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Believing What You See; Does Structure Correlate to Graft Function?

By Susan Eymann, MS14 Sep 2015

Intraoperative-flow-measurementThe graft looks good, why should I bother to measure flow? Flow Specialists are often asked this question by surgeons, whose observation skills have been honed through years of training and surgical practice. Yes, we all tend to believe what we see.

“A picture is worth a 1000 words,” is a familiar adage.

We think what we see is “real.” A measurement, on the other hand, is abstract, sometimes hard to get one’s mind around unless one has a reference chart and, even then, it is often hard to determine if the number is actually “good” or real. We become skeptical of the equipment when and if it doesn’t jive with what we are seeing.

But should surgeons base their surgical decisions on just what is obvious to the eye. They shouldn’t and they don’t. "Two parameters, graft function and anatomy, are required for the complete assessment of bypass grafts”, notes Stuart J. Head, MD, Dept. of Cardiothoracic Surgery, Erasmus University Medical Center, Rotterdam, The Netherlands, in his 2013 clinical update Coronary Artery Bypass Grafting: Part2 - Optimizing Outcomes and Future Prospects.1 When it comes to physiological function, what one sees on a coronary angiogram is not sufficient. Anatomy does disclose full function. Anatomy provides a view of one or two dimensions. Measuring flow, intraoperatively, on the other hand, provides a number that correlates to actual physiological function. It provides the clinician with a quantitative dimension of physiological information that can corroborate clinical observations. But more importantly, it can also signal a warning that a graft’s function is not as hoped or expected, even though the graft might look fine.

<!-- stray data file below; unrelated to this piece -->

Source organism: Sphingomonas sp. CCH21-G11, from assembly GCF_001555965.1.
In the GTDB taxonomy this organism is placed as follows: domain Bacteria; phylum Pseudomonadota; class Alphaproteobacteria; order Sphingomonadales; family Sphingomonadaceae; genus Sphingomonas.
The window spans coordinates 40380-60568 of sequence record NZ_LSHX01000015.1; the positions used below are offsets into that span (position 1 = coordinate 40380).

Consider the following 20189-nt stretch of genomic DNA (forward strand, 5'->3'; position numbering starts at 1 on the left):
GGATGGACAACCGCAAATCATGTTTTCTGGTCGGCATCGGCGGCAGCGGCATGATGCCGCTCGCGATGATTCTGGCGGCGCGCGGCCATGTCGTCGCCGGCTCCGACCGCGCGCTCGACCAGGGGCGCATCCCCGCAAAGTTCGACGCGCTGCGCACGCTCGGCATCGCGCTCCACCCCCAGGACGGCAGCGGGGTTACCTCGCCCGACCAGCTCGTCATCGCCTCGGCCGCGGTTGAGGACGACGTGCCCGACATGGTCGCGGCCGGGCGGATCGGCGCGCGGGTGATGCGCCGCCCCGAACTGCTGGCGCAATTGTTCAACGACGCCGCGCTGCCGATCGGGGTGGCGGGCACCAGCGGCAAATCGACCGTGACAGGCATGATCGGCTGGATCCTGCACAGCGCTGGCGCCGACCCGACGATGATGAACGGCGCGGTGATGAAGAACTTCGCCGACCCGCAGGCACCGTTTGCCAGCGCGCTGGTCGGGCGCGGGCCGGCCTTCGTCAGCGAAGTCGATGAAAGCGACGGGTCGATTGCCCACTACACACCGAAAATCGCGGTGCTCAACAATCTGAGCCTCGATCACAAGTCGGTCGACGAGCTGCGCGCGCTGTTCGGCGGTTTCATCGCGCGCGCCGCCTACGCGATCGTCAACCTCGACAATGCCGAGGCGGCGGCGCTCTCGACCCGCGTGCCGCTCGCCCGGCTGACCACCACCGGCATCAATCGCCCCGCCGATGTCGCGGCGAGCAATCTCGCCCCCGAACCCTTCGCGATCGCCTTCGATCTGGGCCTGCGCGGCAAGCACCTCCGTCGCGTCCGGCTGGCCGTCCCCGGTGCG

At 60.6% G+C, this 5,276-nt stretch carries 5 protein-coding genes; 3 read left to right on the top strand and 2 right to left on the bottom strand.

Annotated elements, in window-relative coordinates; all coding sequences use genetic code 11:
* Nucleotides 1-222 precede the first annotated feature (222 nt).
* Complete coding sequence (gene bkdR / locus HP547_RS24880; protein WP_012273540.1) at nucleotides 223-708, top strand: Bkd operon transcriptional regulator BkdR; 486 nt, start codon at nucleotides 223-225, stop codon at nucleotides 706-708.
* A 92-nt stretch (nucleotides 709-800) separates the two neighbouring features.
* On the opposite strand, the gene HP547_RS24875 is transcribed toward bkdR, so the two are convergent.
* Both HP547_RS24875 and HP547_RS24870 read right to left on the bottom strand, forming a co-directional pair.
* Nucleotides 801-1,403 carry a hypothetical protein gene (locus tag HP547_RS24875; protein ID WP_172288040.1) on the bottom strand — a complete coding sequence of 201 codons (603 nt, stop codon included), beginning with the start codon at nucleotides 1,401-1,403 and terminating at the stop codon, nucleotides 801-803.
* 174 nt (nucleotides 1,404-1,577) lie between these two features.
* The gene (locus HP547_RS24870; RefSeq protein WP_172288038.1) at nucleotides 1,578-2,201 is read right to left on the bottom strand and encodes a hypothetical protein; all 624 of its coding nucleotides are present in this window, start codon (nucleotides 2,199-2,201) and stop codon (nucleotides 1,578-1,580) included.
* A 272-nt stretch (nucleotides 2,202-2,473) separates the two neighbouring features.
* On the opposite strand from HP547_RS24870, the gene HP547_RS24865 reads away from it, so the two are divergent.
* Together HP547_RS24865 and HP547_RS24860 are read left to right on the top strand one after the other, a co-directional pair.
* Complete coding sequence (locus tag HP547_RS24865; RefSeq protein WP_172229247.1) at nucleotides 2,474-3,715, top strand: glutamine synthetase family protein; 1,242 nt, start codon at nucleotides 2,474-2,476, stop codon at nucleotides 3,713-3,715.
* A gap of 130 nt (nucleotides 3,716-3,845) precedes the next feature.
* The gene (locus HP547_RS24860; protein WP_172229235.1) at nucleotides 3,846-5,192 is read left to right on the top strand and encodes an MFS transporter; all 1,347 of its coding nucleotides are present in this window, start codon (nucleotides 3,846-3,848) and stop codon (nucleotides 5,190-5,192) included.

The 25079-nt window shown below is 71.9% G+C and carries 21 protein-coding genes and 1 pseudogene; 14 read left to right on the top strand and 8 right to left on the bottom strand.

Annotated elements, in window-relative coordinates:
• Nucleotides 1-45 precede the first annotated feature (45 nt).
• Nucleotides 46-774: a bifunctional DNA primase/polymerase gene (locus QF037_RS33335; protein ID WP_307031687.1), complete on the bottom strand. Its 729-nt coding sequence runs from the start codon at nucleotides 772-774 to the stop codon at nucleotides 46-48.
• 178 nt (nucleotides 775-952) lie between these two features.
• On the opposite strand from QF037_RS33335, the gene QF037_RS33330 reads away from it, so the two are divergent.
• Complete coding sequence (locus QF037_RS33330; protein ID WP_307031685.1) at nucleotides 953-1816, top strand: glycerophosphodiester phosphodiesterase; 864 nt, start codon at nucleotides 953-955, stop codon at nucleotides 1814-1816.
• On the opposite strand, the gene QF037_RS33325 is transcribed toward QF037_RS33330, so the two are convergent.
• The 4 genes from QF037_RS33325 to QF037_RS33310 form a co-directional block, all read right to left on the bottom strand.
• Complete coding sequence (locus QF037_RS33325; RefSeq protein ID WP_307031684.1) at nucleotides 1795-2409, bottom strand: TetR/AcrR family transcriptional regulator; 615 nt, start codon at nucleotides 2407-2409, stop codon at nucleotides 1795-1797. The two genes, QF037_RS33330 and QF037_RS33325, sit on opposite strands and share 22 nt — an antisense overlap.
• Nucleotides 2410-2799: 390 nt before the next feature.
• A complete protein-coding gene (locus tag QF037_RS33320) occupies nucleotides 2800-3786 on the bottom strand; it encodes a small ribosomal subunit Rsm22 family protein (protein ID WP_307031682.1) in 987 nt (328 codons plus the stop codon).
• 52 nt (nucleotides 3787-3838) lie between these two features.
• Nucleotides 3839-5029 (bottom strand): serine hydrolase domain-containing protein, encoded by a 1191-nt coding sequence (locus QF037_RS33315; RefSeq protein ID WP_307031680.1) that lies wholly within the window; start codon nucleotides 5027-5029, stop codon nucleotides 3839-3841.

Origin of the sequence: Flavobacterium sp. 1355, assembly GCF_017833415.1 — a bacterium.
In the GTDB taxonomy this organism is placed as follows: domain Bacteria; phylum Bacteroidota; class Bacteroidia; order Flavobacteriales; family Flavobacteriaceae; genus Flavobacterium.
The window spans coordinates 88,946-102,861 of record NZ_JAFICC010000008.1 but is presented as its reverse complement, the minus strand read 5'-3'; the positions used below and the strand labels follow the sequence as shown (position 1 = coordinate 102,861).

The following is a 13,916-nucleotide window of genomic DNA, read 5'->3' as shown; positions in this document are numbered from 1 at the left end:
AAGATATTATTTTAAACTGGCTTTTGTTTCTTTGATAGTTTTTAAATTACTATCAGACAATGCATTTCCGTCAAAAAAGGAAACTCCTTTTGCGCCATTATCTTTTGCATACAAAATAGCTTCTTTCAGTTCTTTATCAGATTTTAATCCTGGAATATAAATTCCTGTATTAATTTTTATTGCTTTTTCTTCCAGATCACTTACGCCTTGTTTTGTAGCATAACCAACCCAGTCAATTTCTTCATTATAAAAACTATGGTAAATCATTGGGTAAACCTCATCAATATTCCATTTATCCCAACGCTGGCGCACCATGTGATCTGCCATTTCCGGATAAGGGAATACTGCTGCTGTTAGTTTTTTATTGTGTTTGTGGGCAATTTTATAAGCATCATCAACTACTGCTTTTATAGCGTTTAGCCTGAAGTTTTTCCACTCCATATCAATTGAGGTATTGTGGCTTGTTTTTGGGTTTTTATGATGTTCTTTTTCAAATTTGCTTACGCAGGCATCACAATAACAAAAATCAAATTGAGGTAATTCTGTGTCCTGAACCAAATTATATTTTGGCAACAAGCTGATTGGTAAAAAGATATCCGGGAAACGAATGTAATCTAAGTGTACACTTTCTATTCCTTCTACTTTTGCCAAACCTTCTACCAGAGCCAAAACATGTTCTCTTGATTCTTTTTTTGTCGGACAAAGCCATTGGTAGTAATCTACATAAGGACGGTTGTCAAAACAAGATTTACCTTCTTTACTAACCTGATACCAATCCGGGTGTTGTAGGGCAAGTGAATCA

Just as airline pilots have to learn to trust the measurements of their instruments, so do surgeons have to learn, not just to trust just what they see, but to take a “leap of faith” to trust the flow measurements of their instruments to give them a true indicator of the physiological function of a bypass graft. It can sometimes be lifesaving!

1Head SJ, Börgermann J, Osnabrugge RL, Kieser TM, Falk V, Taggart DP, Puskas JD, Gummert JF, Kappetein AP. Coronary artery bypass grafting: Part 2--optimizing outcomes and future prospects. Eur Heart J. 2013 Oct;34(37):2873-86.

 CABG Flow Interpretation